Thanks to a succession of generous grants from The Packard Humanities Institute (2008-2017), Professor Kennedy’s team has recorded thousands of archaeological sites in Jordan and the Middle East. The Oxford-educated academic specialises in the Near East and aerial archaeology. He established the Aerial Photographic Archive for Archaeology in the Middle East (APAAME) in 1978, and has jointly directed the Aerial Archaeology in Jordan (AAJ) project since 1997.
Professor Kennedy was founding director of the Endangered Archaeology in the Middle East and North Africa (EAMENA) project.The EAMENA team is working to record a heritage that has been threatened over many years by development and is now in the firing line of civil and foreign wars and the victim of looters.
Thousands of stone structures that form geometric patterns in the Middle East have been known for nearly a century. Some of the giant designs in Jordan's Azraq Oasis seem to have an astronomical significance, being built to align with the sunrise on the winter solstice. RAF Flight Lt. Percy Maitland published an account of what he saw from the air during the First World War in 1927 in the journal Antiquity.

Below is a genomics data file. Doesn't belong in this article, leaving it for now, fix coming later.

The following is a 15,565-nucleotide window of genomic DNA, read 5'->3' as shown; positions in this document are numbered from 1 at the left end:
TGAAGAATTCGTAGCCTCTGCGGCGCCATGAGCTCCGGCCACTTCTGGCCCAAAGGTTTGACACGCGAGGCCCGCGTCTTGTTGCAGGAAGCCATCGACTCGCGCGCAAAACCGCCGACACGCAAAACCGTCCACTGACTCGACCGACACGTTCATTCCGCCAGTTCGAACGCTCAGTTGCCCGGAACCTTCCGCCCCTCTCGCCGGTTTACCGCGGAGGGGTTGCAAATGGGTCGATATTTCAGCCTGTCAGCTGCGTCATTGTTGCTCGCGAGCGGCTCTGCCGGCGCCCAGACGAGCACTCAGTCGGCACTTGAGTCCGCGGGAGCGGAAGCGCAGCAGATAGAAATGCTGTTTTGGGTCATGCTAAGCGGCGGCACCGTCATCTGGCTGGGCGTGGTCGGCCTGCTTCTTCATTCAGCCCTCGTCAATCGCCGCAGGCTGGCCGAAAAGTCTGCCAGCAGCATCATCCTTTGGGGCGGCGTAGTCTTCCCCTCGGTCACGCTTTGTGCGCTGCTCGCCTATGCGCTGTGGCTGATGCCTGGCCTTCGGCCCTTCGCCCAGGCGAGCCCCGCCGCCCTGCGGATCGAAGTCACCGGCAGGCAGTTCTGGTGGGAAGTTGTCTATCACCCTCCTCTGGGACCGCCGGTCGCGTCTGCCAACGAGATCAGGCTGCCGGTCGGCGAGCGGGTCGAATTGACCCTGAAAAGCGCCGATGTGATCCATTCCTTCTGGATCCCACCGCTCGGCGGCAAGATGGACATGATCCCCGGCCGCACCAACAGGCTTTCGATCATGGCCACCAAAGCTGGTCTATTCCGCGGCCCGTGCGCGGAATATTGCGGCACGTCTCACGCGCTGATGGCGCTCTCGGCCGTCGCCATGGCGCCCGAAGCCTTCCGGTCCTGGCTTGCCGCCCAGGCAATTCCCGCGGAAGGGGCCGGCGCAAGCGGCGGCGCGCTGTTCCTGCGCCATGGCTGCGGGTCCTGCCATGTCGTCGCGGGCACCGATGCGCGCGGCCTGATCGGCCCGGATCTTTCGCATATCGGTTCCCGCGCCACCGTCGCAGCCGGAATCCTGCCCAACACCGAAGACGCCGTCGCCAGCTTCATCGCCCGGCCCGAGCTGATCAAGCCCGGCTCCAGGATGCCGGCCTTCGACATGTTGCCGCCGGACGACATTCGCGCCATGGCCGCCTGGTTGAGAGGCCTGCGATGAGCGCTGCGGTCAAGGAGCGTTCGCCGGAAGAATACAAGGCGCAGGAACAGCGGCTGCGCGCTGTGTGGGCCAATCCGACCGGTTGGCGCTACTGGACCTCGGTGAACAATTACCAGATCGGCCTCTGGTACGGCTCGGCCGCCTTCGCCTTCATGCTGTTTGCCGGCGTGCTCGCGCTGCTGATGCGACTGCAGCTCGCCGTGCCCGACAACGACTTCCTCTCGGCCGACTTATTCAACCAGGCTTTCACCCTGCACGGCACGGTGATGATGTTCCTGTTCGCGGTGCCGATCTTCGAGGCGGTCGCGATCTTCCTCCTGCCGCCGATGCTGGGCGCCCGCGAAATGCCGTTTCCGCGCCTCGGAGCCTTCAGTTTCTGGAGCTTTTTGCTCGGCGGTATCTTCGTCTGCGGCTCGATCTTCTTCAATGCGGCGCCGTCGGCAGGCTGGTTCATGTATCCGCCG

The "works of the old men" include the wheels, which often have spokes radiating out from the center, kites -- stone structures used for funnelling and killing animals. pendants (lines of stone cairns) and meandering walls. The latter are mysterious structures that meander across the landscape for up to several hundred feet. They occur throughout the entire Arabia region, from Syria across Jordan and Saudi Arabia to Yemen. While they are difficult to discern by observers on the ground, they become much more apparent from the air. They have been likened to the mysterious Nazca lines in Peru, whose purpose has yet to be discovered.